I feel privileged to live in an era where many pioneers of our field are still with us. I feel the passing of that era, and their loss, keenly.
I think that is oversimplification. I think that often program authors don't know what they are doing. Quite often somebody new who comes to the project has more insights about the project than original authors. Because:
1. the author can be biased (that's why we need code reviews)
2. the author can be less experienced has less programming skills, than a new person on the board.
3. the author simply lost his fresh eye for the program
I think many IT firms nowadays have exactly this kind of approach: programmer has to deliver code according to specifications created by designers and stakeholders. Nobody cares what programmer knows and what theory programmer is building - the most important thing is to bring hot new features and to do it quickly.
Off course one can argue that "features", "stories" or "backlog" are needed from business point of view. Okay. But how to construct theory if there is no time for thinking?
If I understood correctly, TheoryBuilding is rather independent of method — TheoryBuilding is what a programmer would ultimately have to do to succeed, regardless of the exact steps they are asked to take. The exact method they follow is irrelevant in comparison.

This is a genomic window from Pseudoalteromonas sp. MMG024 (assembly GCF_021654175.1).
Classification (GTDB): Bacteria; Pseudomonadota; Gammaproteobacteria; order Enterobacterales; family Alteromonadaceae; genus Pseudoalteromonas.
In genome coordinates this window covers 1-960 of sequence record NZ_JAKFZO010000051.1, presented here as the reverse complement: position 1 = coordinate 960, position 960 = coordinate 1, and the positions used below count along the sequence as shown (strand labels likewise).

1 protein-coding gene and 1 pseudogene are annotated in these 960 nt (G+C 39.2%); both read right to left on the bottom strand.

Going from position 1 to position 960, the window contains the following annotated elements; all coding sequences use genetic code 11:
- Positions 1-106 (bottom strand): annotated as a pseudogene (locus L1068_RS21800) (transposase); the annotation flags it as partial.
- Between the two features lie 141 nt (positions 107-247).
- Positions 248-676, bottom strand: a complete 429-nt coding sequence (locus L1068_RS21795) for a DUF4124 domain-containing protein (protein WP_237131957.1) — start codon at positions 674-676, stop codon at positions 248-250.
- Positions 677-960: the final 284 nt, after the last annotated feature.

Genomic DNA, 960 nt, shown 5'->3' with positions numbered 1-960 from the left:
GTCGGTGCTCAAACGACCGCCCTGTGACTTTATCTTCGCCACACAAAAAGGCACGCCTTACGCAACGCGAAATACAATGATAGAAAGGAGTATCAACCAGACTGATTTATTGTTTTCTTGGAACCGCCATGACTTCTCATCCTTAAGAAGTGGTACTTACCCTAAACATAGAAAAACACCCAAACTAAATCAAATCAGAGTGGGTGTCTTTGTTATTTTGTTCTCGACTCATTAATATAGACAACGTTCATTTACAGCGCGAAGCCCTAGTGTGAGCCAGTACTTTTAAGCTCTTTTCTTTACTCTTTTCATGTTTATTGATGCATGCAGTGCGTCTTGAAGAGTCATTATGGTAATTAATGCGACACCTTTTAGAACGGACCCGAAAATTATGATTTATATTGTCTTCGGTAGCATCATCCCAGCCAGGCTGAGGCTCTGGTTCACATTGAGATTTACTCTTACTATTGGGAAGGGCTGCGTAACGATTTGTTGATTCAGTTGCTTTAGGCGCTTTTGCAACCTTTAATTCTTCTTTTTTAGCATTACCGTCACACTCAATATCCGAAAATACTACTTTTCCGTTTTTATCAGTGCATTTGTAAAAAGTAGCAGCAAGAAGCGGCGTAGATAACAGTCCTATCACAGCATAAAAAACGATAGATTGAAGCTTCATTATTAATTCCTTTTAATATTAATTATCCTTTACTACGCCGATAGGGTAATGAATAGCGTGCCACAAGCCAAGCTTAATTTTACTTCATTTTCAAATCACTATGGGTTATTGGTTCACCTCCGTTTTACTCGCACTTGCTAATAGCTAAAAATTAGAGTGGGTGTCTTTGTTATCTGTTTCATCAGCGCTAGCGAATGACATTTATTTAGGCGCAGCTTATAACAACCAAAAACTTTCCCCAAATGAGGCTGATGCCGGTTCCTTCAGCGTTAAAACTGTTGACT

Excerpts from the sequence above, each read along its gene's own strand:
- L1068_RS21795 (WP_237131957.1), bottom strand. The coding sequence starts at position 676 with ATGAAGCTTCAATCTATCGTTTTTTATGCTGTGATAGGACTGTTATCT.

I'm not sure mainstream still means the same thing he's talking about, but even in your example of "industrial production", I don't think it's that clear that that contradicts him. He seems to be just saying that whatever that means, it's not enough to fully describe software development. But perhaps competent engineers would end up doing so anyway — in fact, if they follow a similar set of ideas that they carry with them from project to project, they would then have a theory of other people's software that they didn't build themselves, just from being in the same environment.
On the other hand, he does directly say that under the TheoryBuildingView, when the theory of a program is lost, from people being replaced too much, it is really lost, and it is very expensive to reconstruct it. So it really depends on the details of how exactly that "component-based production" works out in practice.